‘Chicago P.D.’ Actor Jason Beghe Says Season 8 Will Further Address Police Brutality & Racism: “We’re Trying To Be Useful”

Alexandra Del Rosario
·2-min read

Chicago P.D. star Jason Beghe said that following the murder of George Floyd and the nationwide Black Lives Matter movement, the NBC series will touch on issues of police brutality and racism in the upcoming season.

“I think we feel a certain sense of responsibility to address these issues, which is fun and challenging. Thankfully we have some good writers and good advisers,” Beghe told Julian McMahon during a session of Wolf Entertainment’s Unscripted YouTubeseries. “I’m really proud of our first scripts, I hope they’re not only entertaining. We’re trying, without being grandiose, to be useful.”

Beghe told the FBI actor that given the amount of time between the unintentional season 7 finale in April, the Chicago P.D. cast and writers have held conversations with each other, advisors and even police officers about how to address police brutality and racism on screen. The longer-than-expected break allowed the Chicago P.D. team to really reflect on what their mission would be for the upcoming season.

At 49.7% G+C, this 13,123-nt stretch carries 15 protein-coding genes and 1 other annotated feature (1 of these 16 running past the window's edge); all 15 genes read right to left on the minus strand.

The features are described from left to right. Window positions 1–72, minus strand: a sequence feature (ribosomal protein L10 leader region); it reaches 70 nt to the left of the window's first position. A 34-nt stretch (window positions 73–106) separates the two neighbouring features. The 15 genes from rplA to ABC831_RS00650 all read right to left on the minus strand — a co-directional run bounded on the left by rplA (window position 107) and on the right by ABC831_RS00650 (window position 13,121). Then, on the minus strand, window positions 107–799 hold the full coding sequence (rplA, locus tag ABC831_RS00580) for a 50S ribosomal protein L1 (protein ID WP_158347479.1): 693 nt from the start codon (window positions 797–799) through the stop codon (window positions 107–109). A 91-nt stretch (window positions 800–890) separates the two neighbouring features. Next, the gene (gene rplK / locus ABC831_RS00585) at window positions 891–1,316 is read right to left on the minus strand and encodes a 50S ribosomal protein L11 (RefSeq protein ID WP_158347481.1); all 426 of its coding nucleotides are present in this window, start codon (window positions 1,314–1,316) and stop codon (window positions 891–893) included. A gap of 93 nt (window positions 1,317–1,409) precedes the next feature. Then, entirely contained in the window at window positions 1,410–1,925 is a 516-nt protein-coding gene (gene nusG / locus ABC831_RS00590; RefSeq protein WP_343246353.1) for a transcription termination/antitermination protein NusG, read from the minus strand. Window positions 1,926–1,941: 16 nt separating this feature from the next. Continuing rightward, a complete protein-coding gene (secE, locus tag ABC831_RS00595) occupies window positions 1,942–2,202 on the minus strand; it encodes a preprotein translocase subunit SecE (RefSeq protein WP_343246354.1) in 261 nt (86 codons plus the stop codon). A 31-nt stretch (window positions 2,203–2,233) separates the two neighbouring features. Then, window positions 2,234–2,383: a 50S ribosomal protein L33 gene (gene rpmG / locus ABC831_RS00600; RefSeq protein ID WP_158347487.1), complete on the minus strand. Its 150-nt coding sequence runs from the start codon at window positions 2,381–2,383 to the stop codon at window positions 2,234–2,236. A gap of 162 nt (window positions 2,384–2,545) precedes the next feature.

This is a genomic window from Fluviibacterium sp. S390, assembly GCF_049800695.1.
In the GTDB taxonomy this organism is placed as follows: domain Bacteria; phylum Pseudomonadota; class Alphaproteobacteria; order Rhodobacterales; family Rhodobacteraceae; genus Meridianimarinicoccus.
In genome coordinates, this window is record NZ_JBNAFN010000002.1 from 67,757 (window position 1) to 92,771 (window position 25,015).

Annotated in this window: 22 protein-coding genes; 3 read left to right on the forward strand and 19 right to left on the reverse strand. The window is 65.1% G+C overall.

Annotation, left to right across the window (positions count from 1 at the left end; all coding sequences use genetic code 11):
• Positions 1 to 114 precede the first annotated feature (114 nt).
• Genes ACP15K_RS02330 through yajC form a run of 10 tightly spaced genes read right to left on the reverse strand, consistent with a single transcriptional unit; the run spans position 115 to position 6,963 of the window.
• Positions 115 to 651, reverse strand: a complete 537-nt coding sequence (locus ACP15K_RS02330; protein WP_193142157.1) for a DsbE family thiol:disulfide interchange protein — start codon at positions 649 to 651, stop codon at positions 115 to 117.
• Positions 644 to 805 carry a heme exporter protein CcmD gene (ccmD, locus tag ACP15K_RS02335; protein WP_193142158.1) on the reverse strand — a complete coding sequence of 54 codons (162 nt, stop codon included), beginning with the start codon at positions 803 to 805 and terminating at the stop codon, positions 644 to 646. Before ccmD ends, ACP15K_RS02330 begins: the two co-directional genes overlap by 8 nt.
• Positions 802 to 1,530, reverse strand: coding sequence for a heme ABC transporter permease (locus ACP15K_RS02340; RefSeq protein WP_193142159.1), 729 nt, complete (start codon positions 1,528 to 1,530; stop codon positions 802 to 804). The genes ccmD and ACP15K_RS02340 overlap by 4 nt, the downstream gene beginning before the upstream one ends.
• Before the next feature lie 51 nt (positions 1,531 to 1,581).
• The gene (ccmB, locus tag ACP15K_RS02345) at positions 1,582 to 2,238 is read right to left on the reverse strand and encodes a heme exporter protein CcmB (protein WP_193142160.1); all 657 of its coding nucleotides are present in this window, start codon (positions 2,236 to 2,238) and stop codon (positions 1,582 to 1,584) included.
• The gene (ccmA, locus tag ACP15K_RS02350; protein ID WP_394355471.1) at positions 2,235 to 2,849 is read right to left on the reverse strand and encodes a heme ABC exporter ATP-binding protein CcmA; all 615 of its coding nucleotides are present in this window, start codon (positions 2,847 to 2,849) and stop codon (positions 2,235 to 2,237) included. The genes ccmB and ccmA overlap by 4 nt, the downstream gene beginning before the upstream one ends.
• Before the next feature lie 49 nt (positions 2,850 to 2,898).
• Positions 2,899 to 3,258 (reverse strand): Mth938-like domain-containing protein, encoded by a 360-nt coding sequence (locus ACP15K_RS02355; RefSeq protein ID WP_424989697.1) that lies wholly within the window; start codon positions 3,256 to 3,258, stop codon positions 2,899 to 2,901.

The Chicago P.D. lead said that there will be a “perfect segue” between the season 7 finale, which saw a police officer profile a young Black man, and season 8.

“We’re continuing from there and drawing out the bigger things,” he said.

Beghe added he’s looking forward to seeing his Detective Sergeant Hank Voight, who has been violent against criminals, reflect on the role of police and its relationship with the Black community, hopefully realizing that things need to change.

“So it’s fun, but it’s a responsibility. There may be people who are offended, there may be new fans,” he said. “Who knows what’s going to happen, but we’re going in both barrels blazing.”

Chicago P.D. returns to NBC on Nov. 11. Dick Wolf executive produces with Rick Eid, Eriq LaSalle, Derek Haas, Arthur. W. Forney and Peter Jankowski.

Watch the full video below. Beghe’s comments regarding Chicago P.D. and police brutality come around the 16-minute mark.

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